After Losing Her Son to Suicide, One Mother Is Raising Awareness
Kalae Kaeo never imagined that she would lose her son to suicide.
“I cannot even explain it,” Kaeo said during a suicide awareness sign-waving she organized on Tuesday in honor of her son, Martin “Puki” Lopaka Nai Jr.
“He (Nai) seemed like he was alright, he was happy. He was super, super loving. He would always aloha everybody.”
Nai turned 21 just weeks before he took his life a year ago that day.
Dozens of friends and family members lined the outskirts of Keopuolani Park off Kahului Beach Road holding signs that read “#BreaktheSilence” and “#EndtheStigma.”
Kaeo decided to have the sign-waving near a part of the park family and friends now call “Pukiʻs Tree,” where Naiʻs body was found.
“I didnʻt want this place to be that for us,” Kaeo explained. “We live right around the corner, we gotta pass this place every day and I want it to be a place where my younger kids can come and have good memories.”
“This is how itʻs been since then,” Kaeo said, pointing to a group of giggling children playing around the tree.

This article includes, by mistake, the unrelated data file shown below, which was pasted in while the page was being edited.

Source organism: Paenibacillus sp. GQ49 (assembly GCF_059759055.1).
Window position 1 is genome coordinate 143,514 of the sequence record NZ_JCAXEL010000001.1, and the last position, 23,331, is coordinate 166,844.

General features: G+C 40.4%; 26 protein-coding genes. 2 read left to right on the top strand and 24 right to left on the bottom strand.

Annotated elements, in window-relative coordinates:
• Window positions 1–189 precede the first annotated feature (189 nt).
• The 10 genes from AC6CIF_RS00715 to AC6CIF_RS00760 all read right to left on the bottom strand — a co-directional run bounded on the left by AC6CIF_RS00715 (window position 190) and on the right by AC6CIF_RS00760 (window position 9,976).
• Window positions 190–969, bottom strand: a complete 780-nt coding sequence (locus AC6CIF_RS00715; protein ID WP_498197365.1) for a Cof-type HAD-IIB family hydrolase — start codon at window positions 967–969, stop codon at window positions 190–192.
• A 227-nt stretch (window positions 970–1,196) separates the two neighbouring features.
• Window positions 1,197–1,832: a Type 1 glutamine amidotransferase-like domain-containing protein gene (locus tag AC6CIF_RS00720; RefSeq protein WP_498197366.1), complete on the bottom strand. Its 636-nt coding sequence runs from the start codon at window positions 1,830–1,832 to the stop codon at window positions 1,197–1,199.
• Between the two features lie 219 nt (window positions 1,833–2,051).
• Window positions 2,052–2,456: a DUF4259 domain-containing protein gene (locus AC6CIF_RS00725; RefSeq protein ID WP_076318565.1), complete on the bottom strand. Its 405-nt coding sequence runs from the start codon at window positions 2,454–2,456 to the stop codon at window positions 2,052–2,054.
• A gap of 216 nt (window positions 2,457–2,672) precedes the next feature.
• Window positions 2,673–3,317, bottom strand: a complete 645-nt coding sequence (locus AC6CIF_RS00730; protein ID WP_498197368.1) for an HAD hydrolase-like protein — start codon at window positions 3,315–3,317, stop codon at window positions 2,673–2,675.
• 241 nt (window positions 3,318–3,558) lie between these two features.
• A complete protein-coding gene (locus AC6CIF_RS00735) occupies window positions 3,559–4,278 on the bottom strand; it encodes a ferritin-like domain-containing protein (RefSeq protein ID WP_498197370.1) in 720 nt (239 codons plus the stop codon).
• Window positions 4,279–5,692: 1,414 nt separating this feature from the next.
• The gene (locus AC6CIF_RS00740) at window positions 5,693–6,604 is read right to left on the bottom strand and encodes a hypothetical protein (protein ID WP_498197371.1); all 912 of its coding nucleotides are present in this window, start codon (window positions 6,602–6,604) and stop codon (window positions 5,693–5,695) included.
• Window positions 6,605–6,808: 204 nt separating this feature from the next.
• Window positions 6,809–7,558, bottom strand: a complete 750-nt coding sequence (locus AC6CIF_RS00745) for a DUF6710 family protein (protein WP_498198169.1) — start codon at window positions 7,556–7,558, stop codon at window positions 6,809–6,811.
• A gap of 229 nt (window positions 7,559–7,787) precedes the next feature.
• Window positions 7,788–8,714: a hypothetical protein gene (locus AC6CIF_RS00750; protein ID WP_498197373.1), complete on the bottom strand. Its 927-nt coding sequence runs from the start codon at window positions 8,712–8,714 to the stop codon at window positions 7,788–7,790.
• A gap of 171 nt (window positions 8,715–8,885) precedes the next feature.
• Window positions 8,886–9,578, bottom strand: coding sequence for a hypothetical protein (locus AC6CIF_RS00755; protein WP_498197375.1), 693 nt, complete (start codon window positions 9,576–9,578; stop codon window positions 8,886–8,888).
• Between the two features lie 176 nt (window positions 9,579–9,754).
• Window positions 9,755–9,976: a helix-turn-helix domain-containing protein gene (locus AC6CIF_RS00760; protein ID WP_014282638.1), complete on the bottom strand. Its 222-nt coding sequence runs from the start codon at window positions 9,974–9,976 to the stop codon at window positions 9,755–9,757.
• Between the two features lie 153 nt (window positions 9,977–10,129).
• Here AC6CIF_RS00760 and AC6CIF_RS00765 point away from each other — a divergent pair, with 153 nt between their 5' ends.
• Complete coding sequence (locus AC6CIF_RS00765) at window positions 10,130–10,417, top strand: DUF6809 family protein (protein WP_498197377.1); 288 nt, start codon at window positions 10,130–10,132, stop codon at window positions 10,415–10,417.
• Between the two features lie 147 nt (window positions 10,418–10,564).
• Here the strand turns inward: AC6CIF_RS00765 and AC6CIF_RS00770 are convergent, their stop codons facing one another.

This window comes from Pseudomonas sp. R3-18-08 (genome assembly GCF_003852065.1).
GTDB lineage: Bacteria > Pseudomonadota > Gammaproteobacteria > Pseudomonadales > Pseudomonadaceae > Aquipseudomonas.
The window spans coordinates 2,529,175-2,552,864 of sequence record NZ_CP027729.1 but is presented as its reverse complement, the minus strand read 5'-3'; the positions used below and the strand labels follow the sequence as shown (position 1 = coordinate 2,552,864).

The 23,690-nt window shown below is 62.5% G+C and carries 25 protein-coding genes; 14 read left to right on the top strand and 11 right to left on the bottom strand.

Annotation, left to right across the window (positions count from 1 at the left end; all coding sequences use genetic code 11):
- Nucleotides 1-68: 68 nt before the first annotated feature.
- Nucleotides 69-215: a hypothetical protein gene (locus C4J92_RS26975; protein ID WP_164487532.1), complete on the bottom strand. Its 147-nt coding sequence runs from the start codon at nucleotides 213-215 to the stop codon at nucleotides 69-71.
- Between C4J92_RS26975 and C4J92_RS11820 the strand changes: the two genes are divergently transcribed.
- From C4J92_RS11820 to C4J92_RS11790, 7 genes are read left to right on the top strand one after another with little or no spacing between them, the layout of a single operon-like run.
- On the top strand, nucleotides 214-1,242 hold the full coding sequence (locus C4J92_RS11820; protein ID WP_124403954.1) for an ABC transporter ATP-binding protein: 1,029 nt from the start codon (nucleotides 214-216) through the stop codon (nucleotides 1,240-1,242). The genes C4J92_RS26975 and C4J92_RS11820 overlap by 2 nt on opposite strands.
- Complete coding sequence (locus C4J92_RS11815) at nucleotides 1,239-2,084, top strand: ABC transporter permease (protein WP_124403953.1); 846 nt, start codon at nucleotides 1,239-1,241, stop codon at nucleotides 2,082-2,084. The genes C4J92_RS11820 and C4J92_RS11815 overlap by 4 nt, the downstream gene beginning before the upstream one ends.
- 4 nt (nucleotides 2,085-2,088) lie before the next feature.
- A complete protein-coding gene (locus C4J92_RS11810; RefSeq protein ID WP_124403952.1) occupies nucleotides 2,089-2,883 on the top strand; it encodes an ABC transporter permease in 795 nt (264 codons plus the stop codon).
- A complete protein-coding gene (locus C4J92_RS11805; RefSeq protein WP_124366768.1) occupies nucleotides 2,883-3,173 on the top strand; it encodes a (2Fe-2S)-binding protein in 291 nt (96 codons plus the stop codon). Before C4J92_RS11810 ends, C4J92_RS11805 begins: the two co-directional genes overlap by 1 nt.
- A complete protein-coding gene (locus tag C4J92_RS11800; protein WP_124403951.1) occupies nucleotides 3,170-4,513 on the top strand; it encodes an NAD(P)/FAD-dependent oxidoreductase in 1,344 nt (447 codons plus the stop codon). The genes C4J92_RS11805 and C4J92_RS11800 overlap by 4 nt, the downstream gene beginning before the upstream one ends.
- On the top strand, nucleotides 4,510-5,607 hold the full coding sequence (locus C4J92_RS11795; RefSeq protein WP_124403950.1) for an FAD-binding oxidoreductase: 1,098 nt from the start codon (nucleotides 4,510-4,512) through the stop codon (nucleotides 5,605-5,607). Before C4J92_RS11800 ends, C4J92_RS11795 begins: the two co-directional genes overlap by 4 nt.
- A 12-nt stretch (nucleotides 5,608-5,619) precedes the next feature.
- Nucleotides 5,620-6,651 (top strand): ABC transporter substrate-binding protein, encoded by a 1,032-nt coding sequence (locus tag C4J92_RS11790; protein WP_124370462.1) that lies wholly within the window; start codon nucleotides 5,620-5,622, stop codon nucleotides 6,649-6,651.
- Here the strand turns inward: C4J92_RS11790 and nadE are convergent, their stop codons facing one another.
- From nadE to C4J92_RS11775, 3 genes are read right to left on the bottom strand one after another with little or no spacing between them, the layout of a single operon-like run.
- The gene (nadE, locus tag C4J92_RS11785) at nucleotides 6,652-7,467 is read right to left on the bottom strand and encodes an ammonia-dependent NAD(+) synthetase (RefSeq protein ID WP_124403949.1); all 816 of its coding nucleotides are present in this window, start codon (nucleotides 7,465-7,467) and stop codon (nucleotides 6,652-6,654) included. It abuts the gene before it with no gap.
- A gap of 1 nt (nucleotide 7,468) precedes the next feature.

But the tragic loss was not the first for Kaeo. Her brother, Kekoa Vasconcellos, also committed suicide back in 2003.
Vasconcellos was only 23 when he died.
“It happens more than people think it does,” Kaeo said. “Itʻs just something that no one talks about.”
According to state health officials, one person dies by suicide every two days in Hawai‘i.
“Suicide is a serious, complex and preventable public health issue,” Health Director Bruce Anderson said.
“Our response requires a strategic and comprehensive approach through outreach, collaboration with stakeholders, and building and maintaining statewide relationships to ensure resources are available to those who need them most.”
With September designated as “Suicide Prevention Month,” county officials and organizations are hosting multiple events to educate the public on the issue.
Kaeo hopes her sonʻs story can do the same.
“We need to show that there is support for families who lost people, for people who need to reach out,” Kaeo said.
For anyone experiencing difficult or suicidal thoughts, or anyone who knows someone who is, call the Crisis Line of Hawai‘i at (808) 832-3100 (O‘ahu), 1 (800) 753-6879 (neighbor islands), the National Suicide Hotline at 1 (800) 273-TALK (8255), and message the Crisis Text Line at 741741. Resources are available 24 hours every day.
More information about suicide prevention is available online.